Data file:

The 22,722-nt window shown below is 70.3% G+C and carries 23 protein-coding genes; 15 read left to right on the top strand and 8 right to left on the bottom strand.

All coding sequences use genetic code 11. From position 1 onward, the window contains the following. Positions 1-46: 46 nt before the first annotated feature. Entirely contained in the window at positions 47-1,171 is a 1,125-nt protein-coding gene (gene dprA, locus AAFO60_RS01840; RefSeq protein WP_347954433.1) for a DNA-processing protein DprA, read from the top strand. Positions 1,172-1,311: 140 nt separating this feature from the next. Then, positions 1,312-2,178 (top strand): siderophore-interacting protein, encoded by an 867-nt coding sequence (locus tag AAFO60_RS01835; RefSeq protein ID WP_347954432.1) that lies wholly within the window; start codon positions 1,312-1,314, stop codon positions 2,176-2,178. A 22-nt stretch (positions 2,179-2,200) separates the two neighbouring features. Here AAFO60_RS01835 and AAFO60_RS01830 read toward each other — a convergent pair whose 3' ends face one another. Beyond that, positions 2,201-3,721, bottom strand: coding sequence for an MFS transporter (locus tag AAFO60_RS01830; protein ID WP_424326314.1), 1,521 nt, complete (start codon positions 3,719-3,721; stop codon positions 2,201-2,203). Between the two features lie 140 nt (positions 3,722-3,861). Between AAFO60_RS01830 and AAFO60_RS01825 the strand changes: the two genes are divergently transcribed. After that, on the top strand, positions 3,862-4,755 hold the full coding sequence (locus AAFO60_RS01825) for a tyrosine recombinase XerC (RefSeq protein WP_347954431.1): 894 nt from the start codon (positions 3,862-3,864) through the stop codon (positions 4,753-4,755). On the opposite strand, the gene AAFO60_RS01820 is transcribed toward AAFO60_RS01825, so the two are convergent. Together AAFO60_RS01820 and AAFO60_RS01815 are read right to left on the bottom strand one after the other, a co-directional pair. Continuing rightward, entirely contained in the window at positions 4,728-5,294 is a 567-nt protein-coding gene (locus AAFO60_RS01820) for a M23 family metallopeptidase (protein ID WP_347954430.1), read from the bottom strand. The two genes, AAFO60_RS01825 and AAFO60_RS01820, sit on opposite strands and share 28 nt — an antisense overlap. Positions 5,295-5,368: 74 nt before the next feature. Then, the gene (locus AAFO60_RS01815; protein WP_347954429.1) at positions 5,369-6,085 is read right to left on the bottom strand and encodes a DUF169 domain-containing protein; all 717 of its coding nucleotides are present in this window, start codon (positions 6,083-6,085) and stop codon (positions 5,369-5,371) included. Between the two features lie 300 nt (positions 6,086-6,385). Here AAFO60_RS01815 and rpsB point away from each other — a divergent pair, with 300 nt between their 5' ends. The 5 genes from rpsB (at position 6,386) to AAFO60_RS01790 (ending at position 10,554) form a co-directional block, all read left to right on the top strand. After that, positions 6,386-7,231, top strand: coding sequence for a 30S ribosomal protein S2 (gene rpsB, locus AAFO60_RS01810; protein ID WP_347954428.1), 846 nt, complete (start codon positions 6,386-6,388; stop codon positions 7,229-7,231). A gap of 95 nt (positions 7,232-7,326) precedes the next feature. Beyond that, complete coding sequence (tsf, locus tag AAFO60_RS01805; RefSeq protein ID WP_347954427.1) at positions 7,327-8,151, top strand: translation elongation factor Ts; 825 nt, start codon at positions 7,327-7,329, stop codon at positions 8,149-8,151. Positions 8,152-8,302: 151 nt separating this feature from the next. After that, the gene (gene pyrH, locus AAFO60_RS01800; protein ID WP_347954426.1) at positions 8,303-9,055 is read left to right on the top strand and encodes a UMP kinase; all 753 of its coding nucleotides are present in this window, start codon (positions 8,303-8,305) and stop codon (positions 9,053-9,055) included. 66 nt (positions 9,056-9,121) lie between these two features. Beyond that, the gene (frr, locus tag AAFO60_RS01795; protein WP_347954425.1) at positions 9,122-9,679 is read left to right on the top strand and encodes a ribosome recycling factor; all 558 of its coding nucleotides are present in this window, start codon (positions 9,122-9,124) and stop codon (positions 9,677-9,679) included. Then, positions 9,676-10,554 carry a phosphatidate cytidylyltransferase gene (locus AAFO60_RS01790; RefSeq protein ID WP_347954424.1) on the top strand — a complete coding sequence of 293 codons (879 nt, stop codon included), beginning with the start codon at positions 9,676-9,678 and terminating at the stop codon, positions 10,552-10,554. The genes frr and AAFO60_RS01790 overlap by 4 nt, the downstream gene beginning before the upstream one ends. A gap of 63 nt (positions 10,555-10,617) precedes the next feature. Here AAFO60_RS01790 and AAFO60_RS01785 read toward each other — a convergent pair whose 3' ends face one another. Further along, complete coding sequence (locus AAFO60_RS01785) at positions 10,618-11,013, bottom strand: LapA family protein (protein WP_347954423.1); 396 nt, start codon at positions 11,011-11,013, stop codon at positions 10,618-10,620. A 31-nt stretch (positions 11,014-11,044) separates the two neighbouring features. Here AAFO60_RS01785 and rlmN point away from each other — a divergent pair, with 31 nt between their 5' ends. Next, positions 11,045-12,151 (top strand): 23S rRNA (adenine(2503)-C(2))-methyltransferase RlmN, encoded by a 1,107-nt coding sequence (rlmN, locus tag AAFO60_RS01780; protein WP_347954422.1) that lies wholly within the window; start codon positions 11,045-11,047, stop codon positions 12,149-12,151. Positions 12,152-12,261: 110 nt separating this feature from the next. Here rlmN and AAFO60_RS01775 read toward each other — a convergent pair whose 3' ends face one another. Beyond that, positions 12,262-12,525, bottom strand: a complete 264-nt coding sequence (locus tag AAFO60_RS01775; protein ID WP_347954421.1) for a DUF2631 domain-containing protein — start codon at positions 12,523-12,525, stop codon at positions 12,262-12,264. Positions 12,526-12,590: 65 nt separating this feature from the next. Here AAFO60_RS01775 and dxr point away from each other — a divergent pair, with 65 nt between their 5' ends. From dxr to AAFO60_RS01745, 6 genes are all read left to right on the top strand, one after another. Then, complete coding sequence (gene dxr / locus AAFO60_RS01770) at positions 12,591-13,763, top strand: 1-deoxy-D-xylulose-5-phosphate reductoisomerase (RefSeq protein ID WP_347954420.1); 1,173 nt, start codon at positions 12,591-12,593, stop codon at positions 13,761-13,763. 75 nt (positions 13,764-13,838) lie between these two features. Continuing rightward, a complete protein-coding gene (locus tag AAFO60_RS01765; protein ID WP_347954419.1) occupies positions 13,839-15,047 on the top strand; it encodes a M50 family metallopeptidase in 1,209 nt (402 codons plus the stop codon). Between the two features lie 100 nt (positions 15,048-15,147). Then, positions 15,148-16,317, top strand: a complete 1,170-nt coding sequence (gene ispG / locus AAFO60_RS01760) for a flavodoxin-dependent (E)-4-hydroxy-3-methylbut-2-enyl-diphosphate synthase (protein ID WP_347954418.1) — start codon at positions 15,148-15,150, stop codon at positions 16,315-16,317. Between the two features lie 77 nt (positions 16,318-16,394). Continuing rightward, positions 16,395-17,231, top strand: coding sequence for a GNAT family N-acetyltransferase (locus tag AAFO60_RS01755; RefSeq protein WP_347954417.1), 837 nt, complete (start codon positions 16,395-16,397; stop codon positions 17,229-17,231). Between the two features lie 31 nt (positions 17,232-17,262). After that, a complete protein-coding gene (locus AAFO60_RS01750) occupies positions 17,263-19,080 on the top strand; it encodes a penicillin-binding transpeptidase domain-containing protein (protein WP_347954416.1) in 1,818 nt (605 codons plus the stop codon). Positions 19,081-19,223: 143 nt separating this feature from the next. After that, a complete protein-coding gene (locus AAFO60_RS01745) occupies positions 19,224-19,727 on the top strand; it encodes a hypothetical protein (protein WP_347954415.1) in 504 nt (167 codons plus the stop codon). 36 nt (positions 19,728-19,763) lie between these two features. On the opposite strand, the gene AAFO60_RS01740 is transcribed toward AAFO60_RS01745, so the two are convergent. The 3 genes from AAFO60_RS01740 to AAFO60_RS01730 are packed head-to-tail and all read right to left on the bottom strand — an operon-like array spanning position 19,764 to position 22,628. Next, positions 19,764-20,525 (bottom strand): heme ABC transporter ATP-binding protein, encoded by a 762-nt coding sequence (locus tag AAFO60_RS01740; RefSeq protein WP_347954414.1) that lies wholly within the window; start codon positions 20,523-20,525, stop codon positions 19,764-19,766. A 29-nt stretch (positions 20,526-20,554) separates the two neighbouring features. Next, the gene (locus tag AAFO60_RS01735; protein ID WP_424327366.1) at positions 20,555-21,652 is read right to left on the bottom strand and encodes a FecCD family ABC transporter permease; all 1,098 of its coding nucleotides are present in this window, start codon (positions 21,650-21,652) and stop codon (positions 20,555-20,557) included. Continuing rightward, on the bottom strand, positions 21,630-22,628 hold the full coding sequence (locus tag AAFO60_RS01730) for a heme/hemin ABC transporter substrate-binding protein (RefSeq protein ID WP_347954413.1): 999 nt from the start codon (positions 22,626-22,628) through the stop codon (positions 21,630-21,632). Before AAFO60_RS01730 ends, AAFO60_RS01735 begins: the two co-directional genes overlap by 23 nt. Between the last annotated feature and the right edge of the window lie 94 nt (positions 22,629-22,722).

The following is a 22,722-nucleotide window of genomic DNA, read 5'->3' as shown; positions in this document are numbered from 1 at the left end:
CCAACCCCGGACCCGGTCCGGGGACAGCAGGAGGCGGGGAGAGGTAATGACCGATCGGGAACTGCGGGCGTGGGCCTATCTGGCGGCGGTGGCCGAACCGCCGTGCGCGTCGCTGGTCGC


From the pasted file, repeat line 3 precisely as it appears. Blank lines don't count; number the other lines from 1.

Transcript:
The following is a 22,722-nucleotide window of genomic DNA, read 5'->3' as shown; positions in this document are numbered from 1 at the left end: